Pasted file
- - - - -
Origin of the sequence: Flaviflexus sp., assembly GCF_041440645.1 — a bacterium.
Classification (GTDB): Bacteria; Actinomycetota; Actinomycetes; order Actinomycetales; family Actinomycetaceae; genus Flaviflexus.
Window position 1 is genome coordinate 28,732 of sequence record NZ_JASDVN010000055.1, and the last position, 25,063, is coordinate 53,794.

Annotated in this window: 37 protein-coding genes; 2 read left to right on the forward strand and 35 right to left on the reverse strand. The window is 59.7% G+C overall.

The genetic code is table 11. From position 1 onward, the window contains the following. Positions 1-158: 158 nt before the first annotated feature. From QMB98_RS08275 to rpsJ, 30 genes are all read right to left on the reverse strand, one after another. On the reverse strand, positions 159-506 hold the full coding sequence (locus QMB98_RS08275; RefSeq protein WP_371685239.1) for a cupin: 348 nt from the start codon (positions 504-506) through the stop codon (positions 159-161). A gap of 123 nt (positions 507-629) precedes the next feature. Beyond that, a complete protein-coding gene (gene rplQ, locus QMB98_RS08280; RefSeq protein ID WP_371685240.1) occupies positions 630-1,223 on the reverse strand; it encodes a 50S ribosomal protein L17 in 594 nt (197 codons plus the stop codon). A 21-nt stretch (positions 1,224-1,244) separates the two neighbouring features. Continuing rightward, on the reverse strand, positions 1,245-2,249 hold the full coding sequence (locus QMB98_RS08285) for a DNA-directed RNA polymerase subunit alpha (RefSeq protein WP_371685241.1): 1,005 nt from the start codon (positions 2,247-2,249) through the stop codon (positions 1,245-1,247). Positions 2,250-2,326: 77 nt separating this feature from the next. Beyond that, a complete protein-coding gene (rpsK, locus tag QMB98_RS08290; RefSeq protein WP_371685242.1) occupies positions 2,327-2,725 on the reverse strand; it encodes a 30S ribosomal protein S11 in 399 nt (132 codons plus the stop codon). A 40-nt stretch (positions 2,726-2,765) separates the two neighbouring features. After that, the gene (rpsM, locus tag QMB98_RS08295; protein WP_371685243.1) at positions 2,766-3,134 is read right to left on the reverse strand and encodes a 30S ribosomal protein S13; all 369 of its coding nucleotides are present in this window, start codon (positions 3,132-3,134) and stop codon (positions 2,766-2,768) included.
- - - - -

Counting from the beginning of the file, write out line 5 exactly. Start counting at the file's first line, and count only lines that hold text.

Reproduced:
The genetic code is table 11. From position 1 onward, the window contains the following. Positions 1-158: 158 nt before the first annotated feature. From QMB98_RS08275 to rpsJ, 30 genes are all read right to left on the reverse strand, one after another. On the reverse strand, positions 159-506 hold the full coding sequence (locus QMB98_RS08275; RefSeq protein WP_371685239.1) for a cupin: 348 nt from the start codon (positions 504-506) through the stop codon (positions 159-161). A gap of 123 nt (positions 507-629) precedes the next feature. Beyond that, a complete protein-coding gene (gene rplQ, locus QMB98_RS08280; RefSeq protein ID WP_371685240.1) occupies positions 630-1,223 on the reverse strand; it encodes a 50S ribosomal protein L17 in 594 nt (197 codons plus the stop codon). A 21-nt stretch (positions 1,224-1,244) separates the two neighbouring features. Continuing rightward, on the reverse strand, positions 1,245-2,249 hold the full coding sequence (locus QMB98_RS08285) for a DNA-directed RNA polymerase subunit alpha (RefSeq protein WP_371685241.1): 1,005 nt from the start codon (positions 2,247-2,249) through the stop codon (positions 1,245-1,247). Positions 2,250-2,326: 77 nt separating this feature from the next. Beyond that, a complete protein-coding gene (rpsK, locus tag QMB98_RS08290; RefSeq protein WP_371685242.1) occupies positions 2,327-2,725 on the reverse strand; it encodes a 30S ribosomal protein S11 in 399 nt (132 codons plus the stop codon). A 40-nt stretch (positions 2,726-2,765) separates the two neighbouring features. After that, the gene (rpsM, locus tag QMB98_RS08295; protein WP_371685243.1) at positions 2,766-3,134 is read right to left on the reverse strand and encodes a 30S ribosomal protein S13; all 369 of its coding nucleotides are present in this window, start codon (positions 3,132-3,134) and stop codon (positions 2,766-2,768) included.